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How many ways can $p+q$ people sit around $2$ circular tables - first table of size $p$ and the second of size $q$?

My attempt was:

  • First choose one guy for the first table - $p+q\choose1$.

  • Then choose the rest $p-1$ people - $(p+q-1)! \over p!$.

So we have now $p+q\choose1$$(p+q-1)! \over p!$.

Is that correct so far? But what about the second table? How can I consider him?

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  • $\begingroup$ $n-1$ people? What is $n$? $\endgroup$ – Thomas Andrews Nov 6 '15 at 16:10
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    $\begingroup$ Hint: Be adventurous and choose $p$ people for the first table in one go. Then go about the arrangements in each. $\endgroup$ – Macavity Nov 6 '15 at 16:12
  • $\begingroup$ @ThomasAndrews wait I'll edit $\endgroup$ – Stabilo Nov 6 '15 at 16:14
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    $\begingroup$ Presumably, the question reuires circular tables so that the only thing that matters is the order around the circle, not the exact seating. $\endgroup$ – Thomas Andrews Nov 6 '15 at 16:17
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    $\begingroup$ The answers all agree and are correct as long as $p \neq q$. If the tables are the same size, you might want to divide by $2$ because you can swap the two tables. If the tables are labeled, you don't, but if they are interchangeable you do. $\endgroup$ – Ross Millikan Nov 6 '15 at 18:09
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Choose the $p$ people around the first table: $p+q \choose p$.

For each set of $p$ people, there are $(p-1)!$ permutations once the first is placed (I assume a circular permutation has no effect on order, but "reversing" has). Likewise, there are $(q-1)!$ permutations for the second table.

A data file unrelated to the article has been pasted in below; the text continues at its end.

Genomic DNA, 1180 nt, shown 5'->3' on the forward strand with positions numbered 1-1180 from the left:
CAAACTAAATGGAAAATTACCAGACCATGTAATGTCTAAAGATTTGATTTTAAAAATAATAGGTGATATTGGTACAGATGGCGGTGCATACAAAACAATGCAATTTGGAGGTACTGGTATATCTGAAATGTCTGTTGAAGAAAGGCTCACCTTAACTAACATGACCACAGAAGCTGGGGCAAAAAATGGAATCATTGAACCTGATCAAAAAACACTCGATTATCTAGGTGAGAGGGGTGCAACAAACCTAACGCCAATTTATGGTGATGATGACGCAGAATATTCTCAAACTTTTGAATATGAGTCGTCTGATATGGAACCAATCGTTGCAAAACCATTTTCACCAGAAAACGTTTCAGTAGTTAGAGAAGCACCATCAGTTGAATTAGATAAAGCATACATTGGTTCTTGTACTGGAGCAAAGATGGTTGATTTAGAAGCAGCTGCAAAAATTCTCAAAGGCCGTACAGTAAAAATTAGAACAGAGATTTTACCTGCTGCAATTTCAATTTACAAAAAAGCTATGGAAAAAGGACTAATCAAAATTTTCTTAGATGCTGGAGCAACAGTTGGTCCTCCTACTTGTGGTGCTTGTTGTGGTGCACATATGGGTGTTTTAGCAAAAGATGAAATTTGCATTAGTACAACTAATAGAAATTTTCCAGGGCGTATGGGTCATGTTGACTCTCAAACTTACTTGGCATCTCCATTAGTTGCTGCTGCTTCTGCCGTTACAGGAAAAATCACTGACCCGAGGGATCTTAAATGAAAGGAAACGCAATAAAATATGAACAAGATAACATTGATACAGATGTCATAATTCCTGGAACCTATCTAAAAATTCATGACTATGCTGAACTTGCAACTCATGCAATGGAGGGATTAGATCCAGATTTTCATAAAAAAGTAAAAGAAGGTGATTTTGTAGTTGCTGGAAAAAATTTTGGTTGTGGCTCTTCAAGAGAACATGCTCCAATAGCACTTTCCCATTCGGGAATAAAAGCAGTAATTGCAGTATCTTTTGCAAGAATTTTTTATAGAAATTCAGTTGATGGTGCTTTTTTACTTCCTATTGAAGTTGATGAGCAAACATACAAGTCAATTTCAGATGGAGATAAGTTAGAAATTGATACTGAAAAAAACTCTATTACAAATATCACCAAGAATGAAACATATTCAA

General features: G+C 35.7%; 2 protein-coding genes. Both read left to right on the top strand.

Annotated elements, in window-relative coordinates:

All in all, there are ${p+q\choose p}(p-1)!(q-1)!$ possibilities.

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There are $\binom{p+q}{p}$ ways to pick $p$ people to sit at the table that seats $p$ people (this automatically picks the $q$ people that sit at the other table since those are just the people that are left). For any one of these divisions, there are $p!/p = (p-1)!$ ways to order the people at the $p$ table (since it is circular) and similarly $(q-1)!$ ways to order the people at the $q$ table. To the solution is

$$ \binom{p+q}{p} (p-1)! (q-1)! $$

In fact, simplifying $\binom{p+q}{p} = \frac{(p+q)!}{p!q!}$ the solution can be written as

$$ \frac{(p+q)!}{pq} $$

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you can pick $p$ people to seat in the first table in $p+q \choose p$ ways. then there are $(p-1)! \times (q-1)!$ ways to seat on each table. therefore the total number of ways is ${p+q \choose p }(p-1)! (q-1)!$

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Choose $p$ out of $p+q$ people to sit around the first table:

$$\binom{p+q}{p}$$

Choose the remaining $q$ people to sit around the second table:

$$\binom{q}{q}$$

Reorder the people around the first table, but ignore symmetric orders:

$$\frac{p!}{p}$$

Reorder the people around the second table, but ignore symmetric orders:

$$\frac{q!}{q}$$


The result is:

$$\binom{p+q}{p}\cdot\binom{q}{q}\cdot\frac{p!}{p}\cdot\frac{q!}{q}=\frac{(p+q)!}{pq}$$

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